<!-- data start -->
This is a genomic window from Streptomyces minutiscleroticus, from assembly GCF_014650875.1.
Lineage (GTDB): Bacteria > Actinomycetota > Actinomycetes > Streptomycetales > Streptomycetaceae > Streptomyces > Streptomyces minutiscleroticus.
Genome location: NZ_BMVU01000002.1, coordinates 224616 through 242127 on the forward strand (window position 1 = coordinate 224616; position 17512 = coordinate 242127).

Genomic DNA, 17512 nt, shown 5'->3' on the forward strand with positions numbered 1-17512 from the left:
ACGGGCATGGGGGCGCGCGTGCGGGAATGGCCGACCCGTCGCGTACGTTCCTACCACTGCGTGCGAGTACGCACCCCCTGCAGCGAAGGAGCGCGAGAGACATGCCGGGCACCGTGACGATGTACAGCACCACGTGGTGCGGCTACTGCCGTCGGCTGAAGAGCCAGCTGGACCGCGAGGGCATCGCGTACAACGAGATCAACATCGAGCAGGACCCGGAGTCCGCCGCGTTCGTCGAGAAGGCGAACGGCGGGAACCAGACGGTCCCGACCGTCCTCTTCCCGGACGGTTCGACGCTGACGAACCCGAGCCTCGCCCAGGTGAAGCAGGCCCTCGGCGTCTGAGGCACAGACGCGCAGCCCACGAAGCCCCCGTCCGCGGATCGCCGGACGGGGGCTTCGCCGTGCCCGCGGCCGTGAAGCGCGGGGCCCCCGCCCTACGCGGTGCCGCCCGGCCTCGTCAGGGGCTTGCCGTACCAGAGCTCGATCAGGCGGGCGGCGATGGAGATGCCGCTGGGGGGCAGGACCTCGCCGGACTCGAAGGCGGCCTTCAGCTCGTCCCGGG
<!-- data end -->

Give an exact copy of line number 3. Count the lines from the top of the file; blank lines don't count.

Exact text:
Genome location: NZ_BMVU01000002.1, coordinates 224616 through 242127 on the forward strand (window position 1 = coordinate 224616; position 17512 = coordinate 242127).